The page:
John: Absolutely. For us, a huge part of the development of this was that every time you cut to the elevator, something needs to change. You can’t just have five people in an elevator bickering and keep that interesting. Drew was the first one who really started talking about “the spotlight of suspicion.” There has to be a spotlight of suspicion that moves from one person to the next in very tangible, very clear moment. We really focused a lot of attention on going, “Now we think it’s this person. Oh wait! But then something happens, and now we think it’s this guy!” To keep that motion keeps the film interesting.

Drew: And keeping it sustained on one person for a little length of time – a little bit of you, a little bit of you, a little bit of you – we thought that might exhaust an audience. We want to spend some time to really focus on “This guy might be it” in distinct moments. And an audience might go, “Oh, the filmmakers are telling me it’s him, so it must be anyone but him!” And that reaction is fine. It makes it a fun guessing game.

It’s almost like doing it as Hitchcock would do…keeping the scenes very controlled and tight on one element at a time rather than just going, “And then there was an explosion…let’s cut to the next reel!”

Drew: Totally. And we talked about how we want each scene in the elevator to be one character’s scene. It’s their moment, and we shoot it in this subjective style where if it’s your scene, I’m shooting center punched and then looking from your point of view. With the script, we had to really analyze every elevator scene going sequentially through the movie and decide which scene was whose scene and how we would tailor the scene to them.

Are you flashing back to characters’ supposed past as they hit their scene, or is it keeping all in the moment?

Drew: It’s pretty much all in the moment. We joke that this is our third movie – and the next one if going to be the same thing – where nobody changes their clothes. [Laughter] It’s all in one day.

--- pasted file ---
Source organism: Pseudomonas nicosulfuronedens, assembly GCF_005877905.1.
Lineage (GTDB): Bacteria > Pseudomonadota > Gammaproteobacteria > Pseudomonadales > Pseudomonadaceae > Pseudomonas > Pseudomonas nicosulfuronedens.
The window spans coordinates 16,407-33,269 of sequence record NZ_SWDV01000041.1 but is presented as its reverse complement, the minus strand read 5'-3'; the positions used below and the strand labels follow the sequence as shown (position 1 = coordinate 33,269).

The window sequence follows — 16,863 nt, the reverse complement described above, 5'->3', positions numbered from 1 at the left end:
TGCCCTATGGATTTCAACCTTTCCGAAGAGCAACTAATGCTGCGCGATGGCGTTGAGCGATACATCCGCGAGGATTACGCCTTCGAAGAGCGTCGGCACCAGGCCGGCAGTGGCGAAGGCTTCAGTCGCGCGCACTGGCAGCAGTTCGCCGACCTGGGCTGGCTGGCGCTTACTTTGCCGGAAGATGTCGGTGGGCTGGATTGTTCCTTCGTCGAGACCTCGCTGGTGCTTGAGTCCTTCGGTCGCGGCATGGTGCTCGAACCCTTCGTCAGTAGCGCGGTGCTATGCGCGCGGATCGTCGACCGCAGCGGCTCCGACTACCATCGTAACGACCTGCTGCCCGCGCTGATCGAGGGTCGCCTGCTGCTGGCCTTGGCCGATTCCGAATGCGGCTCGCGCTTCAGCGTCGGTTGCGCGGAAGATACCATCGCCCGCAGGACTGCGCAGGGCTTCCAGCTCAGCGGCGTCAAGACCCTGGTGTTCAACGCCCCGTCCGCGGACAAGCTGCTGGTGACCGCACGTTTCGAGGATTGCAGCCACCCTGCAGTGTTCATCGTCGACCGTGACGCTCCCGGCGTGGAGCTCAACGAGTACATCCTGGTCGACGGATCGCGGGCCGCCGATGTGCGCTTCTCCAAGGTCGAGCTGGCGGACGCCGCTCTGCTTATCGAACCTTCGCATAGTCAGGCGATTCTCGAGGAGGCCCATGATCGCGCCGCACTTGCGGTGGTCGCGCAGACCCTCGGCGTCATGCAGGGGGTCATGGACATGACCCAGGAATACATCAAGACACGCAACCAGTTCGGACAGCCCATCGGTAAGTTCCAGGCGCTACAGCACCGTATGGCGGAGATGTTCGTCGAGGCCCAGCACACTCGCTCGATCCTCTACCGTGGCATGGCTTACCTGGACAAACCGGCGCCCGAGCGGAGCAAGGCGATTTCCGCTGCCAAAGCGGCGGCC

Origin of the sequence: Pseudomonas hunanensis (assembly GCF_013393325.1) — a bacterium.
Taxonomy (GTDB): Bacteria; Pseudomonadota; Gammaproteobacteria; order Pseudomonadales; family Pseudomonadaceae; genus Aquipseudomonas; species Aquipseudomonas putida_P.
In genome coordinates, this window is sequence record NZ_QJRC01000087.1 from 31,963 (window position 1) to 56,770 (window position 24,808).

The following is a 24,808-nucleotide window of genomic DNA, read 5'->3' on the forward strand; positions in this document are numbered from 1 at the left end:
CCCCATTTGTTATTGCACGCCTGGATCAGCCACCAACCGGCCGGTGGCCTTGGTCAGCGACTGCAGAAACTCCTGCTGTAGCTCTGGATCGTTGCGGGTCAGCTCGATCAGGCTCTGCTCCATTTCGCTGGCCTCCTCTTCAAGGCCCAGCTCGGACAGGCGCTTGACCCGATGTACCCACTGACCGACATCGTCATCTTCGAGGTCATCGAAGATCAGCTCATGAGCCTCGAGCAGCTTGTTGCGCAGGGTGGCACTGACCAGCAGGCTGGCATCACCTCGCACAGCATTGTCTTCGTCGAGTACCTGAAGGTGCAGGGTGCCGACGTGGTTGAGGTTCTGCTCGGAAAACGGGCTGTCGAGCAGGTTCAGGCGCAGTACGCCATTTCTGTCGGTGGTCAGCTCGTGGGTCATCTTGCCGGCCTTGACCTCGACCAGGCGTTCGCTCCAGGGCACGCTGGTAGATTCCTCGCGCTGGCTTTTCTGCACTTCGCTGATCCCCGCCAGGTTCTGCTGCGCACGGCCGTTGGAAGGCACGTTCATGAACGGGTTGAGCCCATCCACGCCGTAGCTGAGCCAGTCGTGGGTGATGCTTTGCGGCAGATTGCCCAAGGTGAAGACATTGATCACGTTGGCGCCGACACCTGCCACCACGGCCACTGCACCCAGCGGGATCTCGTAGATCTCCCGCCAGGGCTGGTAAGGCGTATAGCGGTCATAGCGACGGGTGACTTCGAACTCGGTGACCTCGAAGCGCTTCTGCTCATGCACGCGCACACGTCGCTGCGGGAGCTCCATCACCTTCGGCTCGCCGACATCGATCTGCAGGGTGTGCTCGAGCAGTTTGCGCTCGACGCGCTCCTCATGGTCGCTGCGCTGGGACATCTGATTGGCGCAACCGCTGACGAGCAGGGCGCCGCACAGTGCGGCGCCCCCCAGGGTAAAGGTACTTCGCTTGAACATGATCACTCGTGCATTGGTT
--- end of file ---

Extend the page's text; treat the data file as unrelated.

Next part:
Filming in an elevator – even an elevator set – is really confined. How do you keep the feeling on the set from being to static and claustrophobic, and with the final film, how do you make a small box cinematic?

John: A big part of it was using the subjective perspective where we’re following what one character’s looking at in scenes. That helped out a lot. And then trying to find ways to get a character high or low so we can move vertically is the kind of thing that helps switch it up. You don’t feel like you’re seeing the same elevator every time you’re back there. And lights! We spent a lot of time in pre-production building lights. There’s center-panel lights and can lights and a back light. So over the course of the film as things happened and spread, we could erode the elevator where the lighting made it feel like a totally different space at the end of the movie than it was at the beginning.

Drew: The production design really changes over the course of the movie. It visually stays fresh, and having a cinematographer like Tak Fujimoto – he’s amazing. Having him working with the pre-production, our biggest goal was “How do we continue to make this elevator look really interesting? What can we do to enhance the intrigue over the course of the movie rather than let audiences get tired of the space?” That was the biggest single challenge.

This isn’t a monster movie, but there’s a definite supernatural element to what’s going on. How do you achieve the kinds of thrills you want in terms of that true horror element in play?

John: For us, we love experimenting with not seeing a lot of stuff. “The Poughkeepsie Tapes” had a lot of the horrible stuff happen off camera. “Quarantine” dealt with a lot of the sound because it was so dark, and you could only see a few feet out in front of the camera in this tight beam where things keep coming from our of nowhere. In this, we really liked playing a lot with the darkness. The lights go out, and bad things happen. That’s been really fun for us to play with. There’s no picture at all.

Drew: It’s nothing but sound, and when you see it in a full theater with surround sound and everything, that’s when you feel like you’re in the elevator the most. Your hear it all all around you. Once you use that device once in the movie and then drop the lights again, people know that something bad is going to happen. and it gets more and more fun.

This is probably the question you’ll get more often than not, but because Night came up with the screen story, did you work with him to cook up a twist for the ending?

John: You’ll have to see! [Laughter] Night’s also very secretive, so we’ve got to be careful about what we say about the ending.

Devil, which stars Chris Messina, Bojana Novakovic, Bokeem Woodbine, Geoffrey Arend and Caroline Dhavernas, opens on Sept. 17.